Sunday – December 20, 2015 Christmas Message

Sunday – December 20, 2015 – Read the Word on Worship

Sunday – December 20, 2015 Christmas Message from Sunrise Community Church on Vimeo.

Problems viewing?


Word On Worship – Sunday – December 20, 2015 Download / Print

Luke 1:46-48
“And Mary said: “My soul exalts the Lord, and my spirit has rejoiced in God my Savior. For He has had regard for the humble state of His bondslave; for behold, from this time on all generations will count me blessed.”

Mary’s hymn of praise overflows with information about the attributes of God. But it’s not dry, academic information. Mary exults in God as she considers what He has done in choosing her to be the mother of the Savior. She calls Him “God my Savior,” because Mary knew she was a sinner; since no one but sinners need a Savior. Everyone who realizes they need a “Savior” understands they are lost and alienated from God because of the sin they personally have committed. We don’t just need a little boost from God to set things right or a few tips on how to succeed in life. Savior is a radical term that implies that we are helplessly, hopelessly lost unless God in His mighty power intervenes to rescue us.

Mary refers to God’s power when she speaks of how, “He has done mighty deeds with His arm,” referring to His scattering the proud, who would scoff at the notion that they needed a Savior. Pride is a heart attitude of self-sufficiency, not humility. The proud person thinks that he doesn’t need God. God is mighty in mercy to the humble, but mighty in judgment toward the proud. Mary also teaches that God’s name is holy. His name refers to His person, the sum of His attributes. To be holy means to be set apart. In this context, it refers not only to God’s absolute moral righteousness, but also to His being set apart as the only sovereign authority over people. He is to be held in highest esteem and to be feared because He is holy.

Thankfully, Mary does not leave us with just these attributes of God, or we would not dare to approach Him. She goes on to emphasize God’s mercy, “His mercy is upon generation after generation toward those who fear Him … He has given help to Israel His servant, in remembrance of His mercy.” Mercy tells us of God’s compassion due to our misery as sinners. His mercy is on those who recognize His holiness and bow in reverence before Him. It was His mercy that caused Him to send the Savior. How wonderful would it be if everyone acknowledged their need of the mercy of the Lord like Mary did?

You can’t pick and choose which attributes of God you like, and ignore the rest. God isn’t operating a religious cafeteria. You come to Him His way, as a guilty sinner needing a Savior, or not at all. If you repent of your pride and selfishness and sin, and come to the cross, He will pour out His tender mercy on you. If you proudly cling to your own righteousness and self-sufficiency, God will send you away empty. And if God sends you away empty, you are absolutely empty. You don’t want to go into eternity empty, without God’s mercy. Come to the Savior this Christmas.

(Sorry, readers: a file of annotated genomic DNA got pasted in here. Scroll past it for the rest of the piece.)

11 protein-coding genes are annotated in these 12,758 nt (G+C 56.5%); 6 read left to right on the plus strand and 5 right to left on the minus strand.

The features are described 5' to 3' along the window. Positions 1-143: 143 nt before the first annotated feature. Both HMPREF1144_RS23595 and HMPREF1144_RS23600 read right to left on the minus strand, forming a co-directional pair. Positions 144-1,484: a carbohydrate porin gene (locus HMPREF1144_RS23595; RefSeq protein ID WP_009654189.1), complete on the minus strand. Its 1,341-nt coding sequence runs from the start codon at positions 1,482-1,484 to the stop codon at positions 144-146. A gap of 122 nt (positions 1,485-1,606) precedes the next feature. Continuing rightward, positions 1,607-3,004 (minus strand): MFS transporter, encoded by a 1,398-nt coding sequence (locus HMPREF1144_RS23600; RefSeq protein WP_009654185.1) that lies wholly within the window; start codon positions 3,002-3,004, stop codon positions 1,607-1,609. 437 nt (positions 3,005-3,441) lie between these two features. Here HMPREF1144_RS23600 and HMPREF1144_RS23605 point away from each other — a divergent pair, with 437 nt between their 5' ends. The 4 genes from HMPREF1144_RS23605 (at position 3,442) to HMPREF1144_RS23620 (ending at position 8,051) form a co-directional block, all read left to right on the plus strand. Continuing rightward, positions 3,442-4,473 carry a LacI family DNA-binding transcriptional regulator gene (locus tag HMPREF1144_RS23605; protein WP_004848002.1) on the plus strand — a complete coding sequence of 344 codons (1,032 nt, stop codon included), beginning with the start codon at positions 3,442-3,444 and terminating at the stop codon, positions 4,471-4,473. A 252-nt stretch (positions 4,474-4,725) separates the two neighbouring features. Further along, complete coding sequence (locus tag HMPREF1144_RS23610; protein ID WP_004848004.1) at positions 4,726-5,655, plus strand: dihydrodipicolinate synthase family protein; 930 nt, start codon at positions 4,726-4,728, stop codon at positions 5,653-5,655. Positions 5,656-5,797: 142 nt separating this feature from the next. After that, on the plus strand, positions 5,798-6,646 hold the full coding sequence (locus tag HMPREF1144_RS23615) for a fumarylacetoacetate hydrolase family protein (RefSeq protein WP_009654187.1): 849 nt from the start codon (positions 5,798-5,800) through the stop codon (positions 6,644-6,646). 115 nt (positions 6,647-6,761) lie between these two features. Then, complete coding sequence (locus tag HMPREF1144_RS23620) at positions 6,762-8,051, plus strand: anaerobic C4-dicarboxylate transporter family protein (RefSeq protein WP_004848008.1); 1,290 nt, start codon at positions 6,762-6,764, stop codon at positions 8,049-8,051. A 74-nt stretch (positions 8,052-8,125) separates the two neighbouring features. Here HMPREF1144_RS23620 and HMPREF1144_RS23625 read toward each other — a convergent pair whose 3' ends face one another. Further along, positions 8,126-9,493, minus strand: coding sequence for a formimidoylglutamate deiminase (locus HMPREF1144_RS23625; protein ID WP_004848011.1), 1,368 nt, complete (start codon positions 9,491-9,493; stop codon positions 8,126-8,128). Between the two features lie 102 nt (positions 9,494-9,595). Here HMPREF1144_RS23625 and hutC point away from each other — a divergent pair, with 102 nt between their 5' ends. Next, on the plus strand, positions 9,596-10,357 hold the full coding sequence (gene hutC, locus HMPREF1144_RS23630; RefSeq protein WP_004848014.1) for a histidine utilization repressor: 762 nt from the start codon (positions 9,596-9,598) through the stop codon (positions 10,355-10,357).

Sunday – March 29, 2015 Jude 20 to 23

Sunday – March 29, 2015 – Read the Word on Worship

Jude 20 to 23 from Sunrise Community Church on Vimeo.

Problems viewing?


Word On Worship – Sunday – March 29, 2015 Download / Print

Jude 20-23
But you, beloved, building yourselves up on your most holy faith, praying in the Holy Spirit, keep yourselves in the love of God, waiting anxiously for the mercy of our Lord Jesus Christ to eternal life. And have mercy on some, who are doubting; save others, snatching them out of the fire; and on some have mercy with fear, hating even the garment polluted by the flesh.

Every thinking person sometimes wrestles with doubt. That’s true not only for thinking Christians, but also for atheists and agnostics. They sometimes wonder, “What if I’m wrong and there really is a God?” And every thinking Christian sometimes wonders, “What if I’m wrong and Christianity is not true?” For some, the bouts with doubt are short and relatively minor. For others, the doubts are deep and disturbing. But wherever you are on the spectrum, if you’ve been a Christian for any length of time, you have gone through battles with doubt.

The sources of my personal struggles with doubt vary. Sometimes it stems from wrestling with certain difficult theological issues. At other times the problem of unanswered prayer has tripped me up. And I’ve had to face doubts related to the age-old problem of suffering: Why would a good and all-powerful God allow His people to die in the prime of life, while the wicked prosper? How can a loving God allow sweet little children to suffer?

While there are different biblical answers to all of these sources of doubt, there is one answer that under girds them all. I usually come back to it when I’m struggling with doubt. The apostle Paul said that the entire Christian faith rests on one foundation, the bodily resurrection of Jesus Christ from the dead (1 Cor. 15:13-19). If that fact of history is true, then our faith has a solid footing in spite of our doubt that we cannot fully resolve. perhaps ever in this life. On the other hand, if Jesus Christ is not risen from the dead, then the strongest faith in the world is useless, because it rests on a faulty object.

If you wait to trust in Christ until all of your doubts are cleared up, you’re not an honest doubter. Rather, you’re using your doubts as an excuse so that you can hold onto your sin. If you don’t repent, you’ll go to your death alienated from the Savior. There is more than adequate evidence to support a reasonable faith that Jesus Christ is the risen Savior. The question is: will you lay aside your doubts, which serve only as excuses, and trust in Jesus as your Savior and Lord?